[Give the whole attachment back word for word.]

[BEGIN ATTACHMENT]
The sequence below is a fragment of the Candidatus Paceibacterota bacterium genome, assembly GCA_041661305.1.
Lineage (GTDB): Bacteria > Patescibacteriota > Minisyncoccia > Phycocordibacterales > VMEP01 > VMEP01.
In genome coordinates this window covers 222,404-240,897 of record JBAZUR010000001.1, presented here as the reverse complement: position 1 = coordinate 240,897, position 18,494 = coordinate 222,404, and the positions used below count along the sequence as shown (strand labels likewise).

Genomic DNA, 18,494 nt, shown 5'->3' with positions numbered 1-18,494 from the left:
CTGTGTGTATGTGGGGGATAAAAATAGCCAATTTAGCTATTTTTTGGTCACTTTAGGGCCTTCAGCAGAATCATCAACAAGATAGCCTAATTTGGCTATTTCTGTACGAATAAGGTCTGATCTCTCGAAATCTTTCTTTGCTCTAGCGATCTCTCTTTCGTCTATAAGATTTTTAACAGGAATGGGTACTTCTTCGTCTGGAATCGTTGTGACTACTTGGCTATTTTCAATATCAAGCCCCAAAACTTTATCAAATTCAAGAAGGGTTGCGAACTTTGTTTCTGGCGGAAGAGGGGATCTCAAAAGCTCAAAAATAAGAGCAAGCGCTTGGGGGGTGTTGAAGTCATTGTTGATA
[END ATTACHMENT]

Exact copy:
The sequence below is a fragment of the Candidatus Paceibacterota bacterium genome, assembly GCA_041661305.1.
Lineage (GTDB): Bacteria > Patescibacteriota > Minisyncoccia > Phycocordibacterales > VMEP01 > VMEP01.
In genome coordinates this window covers 222,404-240,897 of record JBAZUR010000001.1, presented here as the reverse complement: position 1 = coordinate 240,897, position 18,494 = coordinate 222,404, and the positions used below count along the sequence as shown (strand labels likewise).

Genomic DNA, 18,494 nt, shown 5'->3' with positions numbered 1-18,494 from the left:
CTGTGTGTATGTGGGGGATAAAAATAGCCAATTTAGCTATTTTTTGGTCACTTTAGGGCCTTCAGCAGAATCATCAACAAGATAGCCTAATTTGGCTATTTCTGTACGAATAAGGTCTGATCTCTCGAAATCTTTCTTTGCTCTAGCGATCTCTCTTTCGTCTATAAGATTTTTAACAGGAATGGGTACTTCTTCGTCTGGAATCGTTGTGACTACTTGGCTATTTTCAATATCAAGCCCCAAAACTTTATCAAATTCAAGAAGGGTTGCGAACTTTGTTTCTGGCGGAAGAGGGGATCTCAAAAGCTCAAAAATAAGAGCAAGCGCTTGGGGGGTGTTGAAGTCATTGTTGATA